Ursula K le Guin's 1988 short essay The Carrier Bag Theory of Fiction acts as the departure point for A fin rising on a wide blank sea, which draws upon the historical story of a 70ft long, 40 tonne blue whale, that was fatally wounded and washed ashore with the ebb and flow of the tide in Boscombe in 1897.
The video begins by documenting the process of reconstructing a fragment of the Boscombe whale's jawbone, using 3D rendering technologies. The replica is akin to a fossilised, yet digitalised ecofact and like Le Guin's carrier bag, untold stories, concerning archiving, extraction and sonic violence within the ocean soundscape emerge from this messy sack.
Within folklore and literature, the whale is as presented as a mythological monster, a water-dwelling dragon or sea-serpent. The musician David Toop suggests that since Roger Payne's 1970 hydrophone recordings, the great leviathan has become an 'unstoppable cliché'. However, whales are more than a projection for the anthropos, they are part of ecological ecosystems; known as 'whale-fall' their oily bones feed benthic communities living in the darkest and deepest parts of the ocean. The scholar Stacey Alaimo suggests that through acknowledging the agency of the more-than-human world, the prevalent practice of "thingification" can be challenged, and prevent the reduction of lively, emergent, intra-active phenomena into passive, distinct resources for human use and control.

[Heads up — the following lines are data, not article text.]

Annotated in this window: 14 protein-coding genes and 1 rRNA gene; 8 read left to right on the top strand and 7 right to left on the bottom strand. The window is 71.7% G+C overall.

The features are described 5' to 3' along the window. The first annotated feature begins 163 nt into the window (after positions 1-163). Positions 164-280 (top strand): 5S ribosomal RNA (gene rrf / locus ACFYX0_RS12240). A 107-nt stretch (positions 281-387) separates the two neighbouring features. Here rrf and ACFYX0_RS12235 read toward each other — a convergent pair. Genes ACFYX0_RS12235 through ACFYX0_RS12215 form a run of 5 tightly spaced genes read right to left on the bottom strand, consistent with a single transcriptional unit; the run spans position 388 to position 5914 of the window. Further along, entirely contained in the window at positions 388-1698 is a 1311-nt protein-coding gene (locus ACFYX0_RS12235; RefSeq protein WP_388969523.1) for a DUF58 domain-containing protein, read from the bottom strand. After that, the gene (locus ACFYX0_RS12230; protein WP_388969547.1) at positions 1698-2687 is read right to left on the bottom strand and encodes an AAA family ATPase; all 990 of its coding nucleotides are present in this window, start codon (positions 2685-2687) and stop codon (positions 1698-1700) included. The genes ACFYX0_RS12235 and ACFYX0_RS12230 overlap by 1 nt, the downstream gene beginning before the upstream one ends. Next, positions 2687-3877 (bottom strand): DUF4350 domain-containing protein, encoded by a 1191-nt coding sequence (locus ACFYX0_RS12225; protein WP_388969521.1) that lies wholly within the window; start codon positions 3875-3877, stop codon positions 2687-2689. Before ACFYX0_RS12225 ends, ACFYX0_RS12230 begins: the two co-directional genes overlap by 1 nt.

The re-telling of the story of the whale on the pier takes an investigative and speculative tone, considering how traces of more-than-human histories can enable us to reconsider ecological assemblages.
Commissioned by BEAF 2021